“We [think] that a pathway to an equal opportunity, meritocratic society is to simply give people a good school,” he says. “Six hours a day, 180 days a year, 20 per cent of their waking hours between [the ages of 5 and 18].” But there’s a problem, Reville argues: “That’s just not enough to level the playing field.”
What happens outside of school is often as important in determining educational outcomes as the quality of teaching a student receives, he argues.
“Students can’t perform if they’re not [at school] owing to health problems,” he says. “Or if they’re so distracted by a toothache, or a mental health problem, a housing problem or a safety problem, they can’t concentrate.”
Often, a school won’t even know about these problems, despite their being addressed by other governmental support services. Sometimes the information will be shared, but then services won’t talk to each other to ensure proper support plans are put in place.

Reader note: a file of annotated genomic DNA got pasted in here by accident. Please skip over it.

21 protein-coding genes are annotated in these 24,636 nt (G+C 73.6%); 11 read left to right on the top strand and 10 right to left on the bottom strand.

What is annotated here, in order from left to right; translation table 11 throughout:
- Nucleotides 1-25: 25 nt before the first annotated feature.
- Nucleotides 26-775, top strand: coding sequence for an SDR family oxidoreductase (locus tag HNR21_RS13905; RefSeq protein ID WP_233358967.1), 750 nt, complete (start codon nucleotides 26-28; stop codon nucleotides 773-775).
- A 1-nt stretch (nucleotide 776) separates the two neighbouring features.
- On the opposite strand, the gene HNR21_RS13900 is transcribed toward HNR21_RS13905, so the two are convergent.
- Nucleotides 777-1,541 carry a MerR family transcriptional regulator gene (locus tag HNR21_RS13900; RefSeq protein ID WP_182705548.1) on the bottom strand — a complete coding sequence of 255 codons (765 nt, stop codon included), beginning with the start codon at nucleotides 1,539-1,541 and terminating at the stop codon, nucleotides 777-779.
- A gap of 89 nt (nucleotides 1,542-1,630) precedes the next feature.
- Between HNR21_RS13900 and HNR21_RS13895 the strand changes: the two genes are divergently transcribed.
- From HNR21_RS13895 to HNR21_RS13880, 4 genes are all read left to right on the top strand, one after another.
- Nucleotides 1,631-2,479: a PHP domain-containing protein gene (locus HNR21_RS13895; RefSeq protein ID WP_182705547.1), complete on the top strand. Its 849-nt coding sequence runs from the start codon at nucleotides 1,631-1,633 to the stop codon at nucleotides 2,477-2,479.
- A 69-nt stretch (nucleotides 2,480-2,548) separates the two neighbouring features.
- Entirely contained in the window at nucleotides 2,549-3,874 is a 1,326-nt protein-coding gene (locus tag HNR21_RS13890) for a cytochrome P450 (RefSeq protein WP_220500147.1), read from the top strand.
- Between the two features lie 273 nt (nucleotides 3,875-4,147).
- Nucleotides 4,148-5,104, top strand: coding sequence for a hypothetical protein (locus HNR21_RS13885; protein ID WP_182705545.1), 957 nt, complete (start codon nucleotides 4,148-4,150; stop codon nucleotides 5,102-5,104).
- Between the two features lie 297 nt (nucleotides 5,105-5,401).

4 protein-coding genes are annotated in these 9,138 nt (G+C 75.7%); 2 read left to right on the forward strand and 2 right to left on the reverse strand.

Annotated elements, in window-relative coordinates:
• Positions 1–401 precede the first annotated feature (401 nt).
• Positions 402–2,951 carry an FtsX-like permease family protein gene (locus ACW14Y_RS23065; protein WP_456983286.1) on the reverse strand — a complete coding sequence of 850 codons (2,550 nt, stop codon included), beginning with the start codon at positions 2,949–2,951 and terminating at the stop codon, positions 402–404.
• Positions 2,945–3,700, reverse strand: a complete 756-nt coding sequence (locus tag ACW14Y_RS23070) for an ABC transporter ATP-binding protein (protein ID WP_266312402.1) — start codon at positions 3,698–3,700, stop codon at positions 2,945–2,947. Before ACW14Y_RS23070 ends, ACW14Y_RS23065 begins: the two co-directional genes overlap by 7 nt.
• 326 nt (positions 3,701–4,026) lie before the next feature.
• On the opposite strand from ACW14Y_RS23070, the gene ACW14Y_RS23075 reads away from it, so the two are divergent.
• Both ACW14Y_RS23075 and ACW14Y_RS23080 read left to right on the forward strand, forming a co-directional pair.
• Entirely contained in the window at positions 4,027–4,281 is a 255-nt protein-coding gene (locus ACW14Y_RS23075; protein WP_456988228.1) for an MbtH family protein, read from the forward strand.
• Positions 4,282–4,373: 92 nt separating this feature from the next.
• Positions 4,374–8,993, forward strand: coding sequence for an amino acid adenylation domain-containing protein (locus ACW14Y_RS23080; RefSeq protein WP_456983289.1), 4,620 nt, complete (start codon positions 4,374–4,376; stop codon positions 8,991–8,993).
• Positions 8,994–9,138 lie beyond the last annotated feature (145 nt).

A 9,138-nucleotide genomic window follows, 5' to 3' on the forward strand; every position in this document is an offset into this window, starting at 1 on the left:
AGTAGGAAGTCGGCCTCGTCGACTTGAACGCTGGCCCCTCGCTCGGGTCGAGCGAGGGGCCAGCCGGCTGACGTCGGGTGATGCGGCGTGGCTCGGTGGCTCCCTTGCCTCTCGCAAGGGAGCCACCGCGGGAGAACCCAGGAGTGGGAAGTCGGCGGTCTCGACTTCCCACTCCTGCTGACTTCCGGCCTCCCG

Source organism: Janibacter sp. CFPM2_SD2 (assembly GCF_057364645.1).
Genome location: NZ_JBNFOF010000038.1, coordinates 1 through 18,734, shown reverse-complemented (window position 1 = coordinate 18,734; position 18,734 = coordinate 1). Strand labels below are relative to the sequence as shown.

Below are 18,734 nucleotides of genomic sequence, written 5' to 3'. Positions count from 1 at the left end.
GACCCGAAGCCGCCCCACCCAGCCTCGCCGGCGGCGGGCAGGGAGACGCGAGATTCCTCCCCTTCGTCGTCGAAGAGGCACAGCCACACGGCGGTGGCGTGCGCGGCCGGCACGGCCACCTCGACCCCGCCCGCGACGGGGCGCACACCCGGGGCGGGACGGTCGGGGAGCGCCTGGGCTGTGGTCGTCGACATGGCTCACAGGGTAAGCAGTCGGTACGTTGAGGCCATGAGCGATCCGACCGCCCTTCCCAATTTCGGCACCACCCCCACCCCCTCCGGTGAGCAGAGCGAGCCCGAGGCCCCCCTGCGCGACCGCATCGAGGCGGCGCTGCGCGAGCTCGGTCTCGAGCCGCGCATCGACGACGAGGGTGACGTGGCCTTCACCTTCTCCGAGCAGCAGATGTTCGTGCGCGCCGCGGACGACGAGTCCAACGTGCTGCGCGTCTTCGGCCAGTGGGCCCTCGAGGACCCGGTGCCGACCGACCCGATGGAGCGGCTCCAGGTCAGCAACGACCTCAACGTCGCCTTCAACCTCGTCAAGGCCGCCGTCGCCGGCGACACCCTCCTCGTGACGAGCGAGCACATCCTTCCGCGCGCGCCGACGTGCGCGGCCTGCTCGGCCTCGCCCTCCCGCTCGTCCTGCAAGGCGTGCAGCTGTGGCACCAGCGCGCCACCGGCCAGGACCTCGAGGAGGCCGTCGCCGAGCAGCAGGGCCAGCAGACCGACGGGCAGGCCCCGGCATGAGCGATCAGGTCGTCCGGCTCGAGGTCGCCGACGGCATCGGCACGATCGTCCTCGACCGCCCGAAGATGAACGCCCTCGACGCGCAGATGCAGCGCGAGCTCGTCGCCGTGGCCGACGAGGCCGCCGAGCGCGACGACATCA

It is often the case that each agency or body involved with a child may hold one piece of the jigsaw of that child’s circumstances, but no one is putting them all together. That equates to a lot of lost time, a great deal of wasted effort, and frequently no one really knowing what is going on. It results in children being failed.
Reville says it’s not surprising public services have become siloed. “Naturally, the range of services provided by government is highly complex,” he explains. “You’ve got to break it down in some way in order to organise it.”
Governments work to “logical categories” – health, education, welfare and so on – but he says problems emerge when these ossify into units that are incapable of working together. “We know of mental health clinics right next door to schools full of kids who need services,” he says. “The clinic is not authorised to provide services in a school setting, the parents culturally don’t want to send their kids to a mental health clinic, and so these two silos stand side by side.”